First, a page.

Royal Approval

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Nick Churton of the Perry-Miller Streiff Group’s London office finds a home away from home in Highland Park, one of the premier residential areas of Dallas, Texas.

The Property: 3509 Crescent Avenue, Highland Park, Dallas, Texas

The Broker: The Perry-Miller Streiff Group

The Agent: Ryan Streiff

Great architects don’t die; those that follow in their footsteps and truly appreciate their legacies keep their flames burning. Architect, Scott Merrill, has done just this at 3509 Crescent Avenue in Highland Park, Dallas.

Designing in the Arts and Crafts style of the great British master architect, C F A Voysey, Merrill has created a home that, on one hand, can be seen as a tribute to the great man, but on the other hand, should also be very much admired as a wonderful and handsome home in its own rite.

If you ignore the neighbouring properties – and the Dallas warmth – this house could easily be one of Voysey’s masterpieces in the leafy suburbs of outer-London. Voysey designed a number of standout homes in the area during the early 1900s.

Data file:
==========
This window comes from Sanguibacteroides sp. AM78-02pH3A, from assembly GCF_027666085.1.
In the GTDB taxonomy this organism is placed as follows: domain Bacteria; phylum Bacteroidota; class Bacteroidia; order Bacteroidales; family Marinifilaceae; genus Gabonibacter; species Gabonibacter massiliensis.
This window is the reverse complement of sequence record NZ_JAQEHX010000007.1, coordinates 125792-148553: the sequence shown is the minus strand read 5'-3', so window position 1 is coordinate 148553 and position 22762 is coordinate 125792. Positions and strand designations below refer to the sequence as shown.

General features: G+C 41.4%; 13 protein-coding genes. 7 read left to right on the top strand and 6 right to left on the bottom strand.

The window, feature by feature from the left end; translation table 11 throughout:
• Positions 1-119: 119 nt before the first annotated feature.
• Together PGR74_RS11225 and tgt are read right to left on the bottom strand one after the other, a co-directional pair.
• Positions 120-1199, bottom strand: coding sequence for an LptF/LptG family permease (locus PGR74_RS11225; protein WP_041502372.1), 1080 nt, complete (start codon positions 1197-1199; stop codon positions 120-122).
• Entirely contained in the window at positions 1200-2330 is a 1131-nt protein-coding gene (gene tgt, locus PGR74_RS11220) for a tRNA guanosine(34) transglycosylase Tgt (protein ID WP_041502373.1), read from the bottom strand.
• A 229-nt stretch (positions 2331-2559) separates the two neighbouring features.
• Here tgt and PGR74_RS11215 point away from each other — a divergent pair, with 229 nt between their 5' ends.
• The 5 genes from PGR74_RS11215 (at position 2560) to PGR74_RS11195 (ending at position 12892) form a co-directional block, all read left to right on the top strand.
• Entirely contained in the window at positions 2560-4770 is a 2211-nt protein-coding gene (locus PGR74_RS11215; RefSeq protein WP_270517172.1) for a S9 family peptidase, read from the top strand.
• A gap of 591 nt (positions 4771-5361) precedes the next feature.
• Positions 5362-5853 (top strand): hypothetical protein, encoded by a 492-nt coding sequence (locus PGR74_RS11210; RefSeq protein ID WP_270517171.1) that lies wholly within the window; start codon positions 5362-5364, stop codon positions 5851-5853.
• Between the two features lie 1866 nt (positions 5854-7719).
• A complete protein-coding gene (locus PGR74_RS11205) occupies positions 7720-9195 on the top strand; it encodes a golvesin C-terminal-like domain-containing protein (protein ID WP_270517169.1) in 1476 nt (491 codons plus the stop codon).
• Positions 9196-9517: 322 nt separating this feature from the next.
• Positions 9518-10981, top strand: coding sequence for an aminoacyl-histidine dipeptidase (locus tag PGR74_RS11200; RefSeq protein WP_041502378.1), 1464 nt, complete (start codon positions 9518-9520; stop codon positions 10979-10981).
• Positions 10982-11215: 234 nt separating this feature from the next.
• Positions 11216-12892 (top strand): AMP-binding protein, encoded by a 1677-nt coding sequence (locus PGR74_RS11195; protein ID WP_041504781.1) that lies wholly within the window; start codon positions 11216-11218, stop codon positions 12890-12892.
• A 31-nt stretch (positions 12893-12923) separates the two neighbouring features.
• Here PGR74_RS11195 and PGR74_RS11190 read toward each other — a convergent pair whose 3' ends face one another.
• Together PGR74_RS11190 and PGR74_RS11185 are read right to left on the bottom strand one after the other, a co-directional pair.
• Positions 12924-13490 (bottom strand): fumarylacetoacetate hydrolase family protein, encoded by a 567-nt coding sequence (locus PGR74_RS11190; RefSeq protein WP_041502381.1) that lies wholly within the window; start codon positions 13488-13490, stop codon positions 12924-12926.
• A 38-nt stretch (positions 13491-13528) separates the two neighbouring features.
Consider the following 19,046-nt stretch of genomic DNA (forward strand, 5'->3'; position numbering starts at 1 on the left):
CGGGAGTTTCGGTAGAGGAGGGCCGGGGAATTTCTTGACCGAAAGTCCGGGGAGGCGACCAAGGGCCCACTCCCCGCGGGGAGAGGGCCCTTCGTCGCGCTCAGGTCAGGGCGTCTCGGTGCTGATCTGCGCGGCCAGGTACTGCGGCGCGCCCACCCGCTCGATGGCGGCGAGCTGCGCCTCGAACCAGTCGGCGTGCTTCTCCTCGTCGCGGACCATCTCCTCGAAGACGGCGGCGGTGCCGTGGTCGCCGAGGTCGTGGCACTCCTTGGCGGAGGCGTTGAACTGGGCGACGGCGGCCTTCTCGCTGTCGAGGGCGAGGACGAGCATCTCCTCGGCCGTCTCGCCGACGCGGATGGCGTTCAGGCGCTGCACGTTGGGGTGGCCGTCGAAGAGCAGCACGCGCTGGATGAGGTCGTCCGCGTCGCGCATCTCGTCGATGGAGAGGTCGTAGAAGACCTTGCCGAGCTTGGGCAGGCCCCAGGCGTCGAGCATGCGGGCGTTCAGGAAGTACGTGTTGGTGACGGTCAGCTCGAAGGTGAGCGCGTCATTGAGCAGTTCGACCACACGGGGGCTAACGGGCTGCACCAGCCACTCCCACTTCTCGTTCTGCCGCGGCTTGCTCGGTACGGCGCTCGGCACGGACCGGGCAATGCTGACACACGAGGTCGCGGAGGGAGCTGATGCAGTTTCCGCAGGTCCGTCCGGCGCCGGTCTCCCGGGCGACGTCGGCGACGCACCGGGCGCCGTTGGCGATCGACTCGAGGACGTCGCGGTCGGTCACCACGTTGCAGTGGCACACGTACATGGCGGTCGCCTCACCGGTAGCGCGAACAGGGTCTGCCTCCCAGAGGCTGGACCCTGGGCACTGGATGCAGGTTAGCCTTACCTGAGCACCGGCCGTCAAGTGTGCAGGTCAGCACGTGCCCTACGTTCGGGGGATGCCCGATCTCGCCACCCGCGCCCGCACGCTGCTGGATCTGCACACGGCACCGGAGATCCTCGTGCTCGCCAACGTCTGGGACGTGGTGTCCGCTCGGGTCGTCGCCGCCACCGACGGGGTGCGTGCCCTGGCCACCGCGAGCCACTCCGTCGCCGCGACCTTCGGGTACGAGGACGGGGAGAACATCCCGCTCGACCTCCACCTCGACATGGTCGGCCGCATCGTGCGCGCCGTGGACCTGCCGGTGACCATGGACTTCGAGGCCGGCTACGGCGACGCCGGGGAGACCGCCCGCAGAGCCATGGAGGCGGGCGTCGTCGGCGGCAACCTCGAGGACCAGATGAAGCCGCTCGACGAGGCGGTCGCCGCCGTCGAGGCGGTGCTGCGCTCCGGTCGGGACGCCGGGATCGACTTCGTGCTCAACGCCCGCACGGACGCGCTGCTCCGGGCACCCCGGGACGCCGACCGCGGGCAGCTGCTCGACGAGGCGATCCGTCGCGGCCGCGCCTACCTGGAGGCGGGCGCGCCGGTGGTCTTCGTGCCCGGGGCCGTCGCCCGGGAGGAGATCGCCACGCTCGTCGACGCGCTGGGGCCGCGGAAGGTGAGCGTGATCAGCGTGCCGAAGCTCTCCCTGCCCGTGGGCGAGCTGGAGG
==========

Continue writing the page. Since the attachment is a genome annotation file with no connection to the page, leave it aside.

But Voysey never had to figure out the relationship between a pool, and the main house and separate guest apartment. In 1920s London, there were no pools. But landscape architect, Warren Hill Johnson of the Dallas Arboretum, working closely with Scott Merrill, has created a modern leisure space and garden that works perfectly with Voysey’s Arts and Crafts influence. I think the old architect would be very pleased.

Inside the home are many more period features that reflect the age but also put that style in a very modern context. It all works perfectly.

One person who certainly likes this home is none other than Prince Charles, heir to the British throne and no mean architectural connoisseur and critic. In a letter to Scott Merrill he commented, “I have rarely come across something so utterly appealing and I do congratulate you on your ability to design such crisp, white, eminently satisfying buildings that represent, above all, a living tradition, but which are nevertheless contemporary”. Now that’s not something said about everyone’s home!

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